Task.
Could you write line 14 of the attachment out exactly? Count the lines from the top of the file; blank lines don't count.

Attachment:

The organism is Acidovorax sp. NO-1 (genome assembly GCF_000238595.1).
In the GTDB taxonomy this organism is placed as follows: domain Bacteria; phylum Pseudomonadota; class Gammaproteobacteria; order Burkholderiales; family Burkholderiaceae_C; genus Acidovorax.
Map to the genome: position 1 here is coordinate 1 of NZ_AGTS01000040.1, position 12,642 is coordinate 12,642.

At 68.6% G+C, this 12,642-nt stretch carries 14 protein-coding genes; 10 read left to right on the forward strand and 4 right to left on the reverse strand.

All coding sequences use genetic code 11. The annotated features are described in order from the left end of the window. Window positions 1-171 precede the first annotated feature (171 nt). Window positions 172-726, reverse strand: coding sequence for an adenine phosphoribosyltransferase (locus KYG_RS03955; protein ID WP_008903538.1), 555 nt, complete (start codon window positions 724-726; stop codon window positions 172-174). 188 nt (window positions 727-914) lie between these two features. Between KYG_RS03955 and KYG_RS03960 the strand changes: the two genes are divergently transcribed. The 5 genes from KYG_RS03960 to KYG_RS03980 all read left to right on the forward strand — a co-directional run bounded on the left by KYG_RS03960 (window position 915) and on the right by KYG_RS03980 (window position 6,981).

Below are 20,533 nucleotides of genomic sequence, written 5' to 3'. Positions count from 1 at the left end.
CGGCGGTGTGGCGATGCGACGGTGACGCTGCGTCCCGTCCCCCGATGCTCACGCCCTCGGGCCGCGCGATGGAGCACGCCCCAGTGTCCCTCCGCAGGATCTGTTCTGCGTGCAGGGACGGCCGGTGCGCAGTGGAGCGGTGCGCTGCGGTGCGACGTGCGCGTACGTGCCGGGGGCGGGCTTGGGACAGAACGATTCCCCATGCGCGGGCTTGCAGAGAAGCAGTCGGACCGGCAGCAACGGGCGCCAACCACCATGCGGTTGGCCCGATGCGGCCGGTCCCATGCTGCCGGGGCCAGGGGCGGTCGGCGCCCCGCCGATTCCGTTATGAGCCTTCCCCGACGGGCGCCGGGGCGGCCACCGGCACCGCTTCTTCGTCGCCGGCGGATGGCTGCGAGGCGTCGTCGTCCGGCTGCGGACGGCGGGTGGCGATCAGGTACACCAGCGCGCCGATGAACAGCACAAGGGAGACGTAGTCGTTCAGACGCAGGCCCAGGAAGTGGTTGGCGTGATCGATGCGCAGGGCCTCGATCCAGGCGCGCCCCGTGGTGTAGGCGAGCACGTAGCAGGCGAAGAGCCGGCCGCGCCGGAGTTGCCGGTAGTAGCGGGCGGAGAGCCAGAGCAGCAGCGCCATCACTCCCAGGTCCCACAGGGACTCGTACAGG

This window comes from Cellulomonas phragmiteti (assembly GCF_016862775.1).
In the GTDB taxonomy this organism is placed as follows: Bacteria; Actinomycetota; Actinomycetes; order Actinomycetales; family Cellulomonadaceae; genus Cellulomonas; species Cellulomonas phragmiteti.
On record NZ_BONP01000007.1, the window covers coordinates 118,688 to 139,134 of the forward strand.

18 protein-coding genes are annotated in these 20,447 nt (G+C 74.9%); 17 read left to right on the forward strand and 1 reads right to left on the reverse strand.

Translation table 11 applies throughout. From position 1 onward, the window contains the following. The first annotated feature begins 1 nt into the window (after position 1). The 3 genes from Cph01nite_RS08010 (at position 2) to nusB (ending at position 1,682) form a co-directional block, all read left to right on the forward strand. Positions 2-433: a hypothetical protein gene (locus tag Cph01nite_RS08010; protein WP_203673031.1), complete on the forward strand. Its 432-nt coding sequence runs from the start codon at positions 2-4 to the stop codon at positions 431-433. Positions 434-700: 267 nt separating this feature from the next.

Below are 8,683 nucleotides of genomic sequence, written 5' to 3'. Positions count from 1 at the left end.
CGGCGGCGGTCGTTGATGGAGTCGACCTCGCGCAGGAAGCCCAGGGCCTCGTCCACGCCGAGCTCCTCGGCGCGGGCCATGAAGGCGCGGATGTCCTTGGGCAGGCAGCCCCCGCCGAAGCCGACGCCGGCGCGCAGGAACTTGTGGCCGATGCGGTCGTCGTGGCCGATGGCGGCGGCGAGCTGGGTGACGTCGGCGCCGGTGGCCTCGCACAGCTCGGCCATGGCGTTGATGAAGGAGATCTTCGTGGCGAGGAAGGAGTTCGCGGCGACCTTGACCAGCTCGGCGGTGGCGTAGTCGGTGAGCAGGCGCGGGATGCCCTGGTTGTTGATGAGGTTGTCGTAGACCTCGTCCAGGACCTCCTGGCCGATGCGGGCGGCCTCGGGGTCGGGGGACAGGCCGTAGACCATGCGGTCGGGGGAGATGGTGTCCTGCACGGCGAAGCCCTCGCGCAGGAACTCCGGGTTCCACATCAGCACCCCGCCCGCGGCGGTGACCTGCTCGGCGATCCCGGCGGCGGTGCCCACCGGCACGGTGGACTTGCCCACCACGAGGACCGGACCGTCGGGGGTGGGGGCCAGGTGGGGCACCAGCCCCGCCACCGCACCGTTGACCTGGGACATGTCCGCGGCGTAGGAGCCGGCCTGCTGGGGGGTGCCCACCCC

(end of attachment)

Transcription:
CGGCGGCGGTCGTTGATGGAGTCGACCTCGCGCAGGAAGCCCAGGGCCTCGTCCACGCCGAGCTCCTCGGCGCGGGCCATGAAGGCGCGGATGTCCTTGGGCAGGCAGCCCCCGCCGAAGCCGACGCCGGCGCGCAGGAACTTGTGGCCGATGCGGTCGTCGTGGCCGATGGCGGCGGCGAGCTGGGTGACGTCGGCGCCGGTGGCCTCGCACAGCTCGGCCATGGCGTTGATGAAGGAGATCTTCGTGGCGAGGAAGGAGTTCGCGGCGACCTTGACCAGCTCGGCGGTGGCGTAGTCGGTGAGCAGGCGCGGGATGCCCTGGTTGTTGATGAGGTTGTCGTAGACCTCGTCCAGGACCTCCTGGCCGATGCGGGCGGCCTCGGGGTCGGGGGACAGGCCGTAGACCATGCGGTCGGGGGAGATGGTGTCCTGCACGGCGAAGCCCTCGCGCAGGAACTCCGGGTTCCACATCAGCACCCCGCCCGCGGCGGTGACCTGCTCGGCGATCCCGGCGGCGGTGCCCACCGGCACGGTGGACTTGCCCACCACGAGGACCGGACCGTCGGGGGTGGGGGCCAGGTGGGGCACCAGCCCCGCCACCGCACCGTTGACCTGGGACATGTCCGCGGCGTAGGAGCCGGCCTGCTGGGGGGTGCCCACCCC